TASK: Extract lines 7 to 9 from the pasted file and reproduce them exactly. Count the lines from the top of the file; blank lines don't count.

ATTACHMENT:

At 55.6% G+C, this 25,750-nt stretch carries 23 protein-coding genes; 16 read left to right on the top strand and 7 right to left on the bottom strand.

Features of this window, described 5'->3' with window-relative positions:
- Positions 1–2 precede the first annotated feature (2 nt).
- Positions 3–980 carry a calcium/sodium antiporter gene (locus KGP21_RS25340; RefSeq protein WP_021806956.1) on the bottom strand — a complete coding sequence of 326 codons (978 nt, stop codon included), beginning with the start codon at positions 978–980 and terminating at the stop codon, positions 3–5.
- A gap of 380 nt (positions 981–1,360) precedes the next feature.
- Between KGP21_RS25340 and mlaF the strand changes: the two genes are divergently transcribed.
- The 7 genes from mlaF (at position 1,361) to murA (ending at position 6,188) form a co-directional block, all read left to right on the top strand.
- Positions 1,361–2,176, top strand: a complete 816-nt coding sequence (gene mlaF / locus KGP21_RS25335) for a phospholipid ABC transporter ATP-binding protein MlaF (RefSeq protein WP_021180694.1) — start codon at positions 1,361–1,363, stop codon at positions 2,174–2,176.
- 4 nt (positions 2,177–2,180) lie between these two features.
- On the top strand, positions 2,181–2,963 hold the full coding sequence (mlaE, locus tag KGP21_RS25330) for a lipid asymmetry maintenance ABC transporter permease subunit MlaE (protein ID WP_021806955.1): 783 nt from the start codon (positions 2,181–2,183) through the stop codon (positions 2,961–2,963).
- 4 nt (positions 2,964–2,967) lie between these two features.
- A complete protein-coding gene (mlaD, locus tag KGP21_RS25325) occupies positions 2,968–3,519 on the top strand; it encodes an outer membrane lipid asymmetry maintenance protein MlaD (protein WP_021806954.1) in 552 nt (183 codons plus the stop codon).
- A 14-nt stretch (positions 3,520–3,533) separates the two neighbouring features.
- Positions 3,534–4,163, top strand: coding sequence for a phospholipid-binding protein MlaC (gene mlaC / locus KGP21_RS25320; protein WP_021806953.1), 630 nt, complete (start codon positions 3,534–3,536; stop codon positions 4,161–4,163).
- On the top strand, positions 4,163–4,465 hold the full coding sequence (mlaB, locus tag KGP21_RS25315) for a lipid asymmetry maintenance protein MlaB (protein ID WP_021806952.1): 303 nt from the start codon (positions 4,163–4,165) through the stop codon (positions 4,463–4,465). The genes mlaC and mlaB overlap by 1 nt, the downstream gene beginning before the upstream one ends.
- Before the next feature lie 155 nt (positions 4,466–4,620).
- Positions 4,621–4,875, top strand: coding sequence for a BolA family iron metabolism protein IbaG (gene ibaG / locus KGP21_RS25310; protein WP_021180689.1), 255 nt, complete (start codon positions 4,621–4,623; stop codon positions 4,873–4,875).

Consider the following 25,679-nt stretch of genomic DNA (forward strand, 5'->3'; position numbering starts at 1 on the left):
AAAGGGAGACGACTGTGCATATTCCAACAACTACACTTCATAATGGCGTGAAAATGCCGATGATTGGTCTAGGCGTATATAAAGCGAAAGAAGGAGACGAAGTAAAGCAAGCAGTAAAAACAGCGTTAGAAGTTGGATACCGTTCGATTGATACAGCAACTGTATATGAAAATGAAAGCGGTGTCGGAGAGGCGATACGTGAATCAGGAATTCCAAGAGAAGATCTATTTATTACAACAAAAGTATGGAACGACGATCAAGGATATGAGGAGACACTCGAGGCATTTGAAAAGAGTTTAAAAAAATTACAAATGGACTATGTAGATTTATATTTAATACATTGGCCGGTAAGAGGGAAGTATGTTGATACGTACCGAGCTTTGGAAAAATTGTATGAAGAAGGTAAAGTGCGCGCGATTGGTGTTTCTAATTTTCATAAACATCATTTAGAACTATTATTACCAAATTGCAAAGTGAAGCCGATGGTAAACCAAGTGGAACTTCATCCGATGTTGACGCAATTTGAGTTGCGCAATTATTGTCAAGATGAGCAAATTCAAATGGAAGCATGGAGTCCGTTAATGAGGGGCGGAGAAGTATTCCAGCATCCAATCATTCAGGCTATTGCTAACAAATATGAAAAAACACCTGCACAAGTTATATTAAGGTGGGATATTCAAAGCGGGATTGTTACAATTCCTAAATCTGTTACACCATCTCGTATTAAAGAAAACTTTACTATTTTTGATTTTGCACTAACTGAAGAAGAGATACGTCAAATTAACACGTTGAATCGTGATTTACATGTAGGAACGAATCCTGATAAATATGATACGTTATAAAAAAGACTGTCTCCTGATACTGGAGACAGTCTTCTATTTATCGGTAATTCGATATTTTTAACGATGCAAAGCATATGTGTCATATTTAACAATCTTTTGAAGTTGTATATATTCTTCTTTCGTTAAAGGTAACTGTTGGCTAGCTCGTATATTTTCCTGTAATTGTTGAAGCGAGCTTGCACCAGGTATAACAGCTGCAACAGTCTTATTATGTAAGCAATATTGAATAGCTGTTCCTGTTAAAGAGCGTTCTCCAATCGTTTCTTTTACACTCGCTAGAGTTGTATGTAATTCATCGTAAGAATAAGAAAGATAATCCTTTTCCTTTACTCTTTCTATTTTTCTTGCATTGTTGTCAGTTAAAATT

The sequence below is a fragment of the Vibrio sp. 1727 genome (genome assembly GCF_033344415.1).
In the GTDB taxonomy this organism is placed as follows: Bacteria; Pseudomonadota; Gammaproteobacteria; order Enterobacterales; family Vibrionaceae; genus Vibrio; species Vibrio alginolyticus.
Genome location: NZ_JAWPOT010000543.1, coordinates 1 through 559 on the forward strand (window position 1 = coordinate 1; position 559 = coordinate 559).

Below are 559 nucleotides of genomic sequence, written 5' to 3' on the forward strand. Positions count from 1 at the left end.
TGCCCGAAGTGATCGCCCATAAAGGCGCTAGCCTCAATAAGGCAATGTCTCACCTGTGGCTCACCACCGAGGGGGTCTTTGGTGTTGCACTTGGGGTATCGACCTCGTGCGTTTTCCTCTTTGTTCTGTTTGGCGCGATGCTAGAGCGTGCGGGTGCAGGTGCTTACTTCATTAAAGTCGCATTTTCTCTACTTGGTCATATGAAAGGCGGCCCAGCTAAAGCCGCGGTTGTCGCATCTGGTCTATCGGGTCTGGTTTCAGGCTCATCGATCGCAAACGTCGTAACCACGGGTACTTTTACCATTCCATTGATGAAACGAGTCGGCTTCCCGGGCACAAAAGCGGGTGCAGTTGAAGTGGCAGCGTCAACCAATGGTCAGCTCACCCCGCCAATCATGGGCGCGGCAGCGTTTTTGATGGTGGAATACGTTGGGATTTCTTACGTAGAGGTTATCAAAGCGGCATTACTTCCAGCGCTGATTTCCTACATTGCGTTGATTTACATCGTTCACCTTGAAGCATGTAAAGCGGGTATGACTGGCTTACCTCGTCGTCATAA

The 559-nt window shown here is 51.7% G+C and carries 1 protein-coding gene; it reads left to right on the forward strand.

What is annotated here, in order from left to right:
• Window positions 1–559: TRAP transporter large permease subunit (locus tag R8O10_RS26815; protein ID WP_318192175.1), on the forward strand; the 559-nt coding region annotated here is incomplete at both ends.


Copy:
- The 7 genes from mlaF (at position 1,361) to murA (ending at position 6,188) form a co-directional block, all read left to right on the top strand.
- Positions 1,361–2,176, top strand: a complete 816-nt coding sequence (gene mlaF / locus KGP21_RS25335) for a phospholipid ABC transporter ATP-binding protein MlaF (RefSeq protein WP_021180694.1) — start codon at positions 1,361–1,363, stop codon at positions 2,174–2,176.
- 4 nt (positions 2,177–2,180) lie between these two features.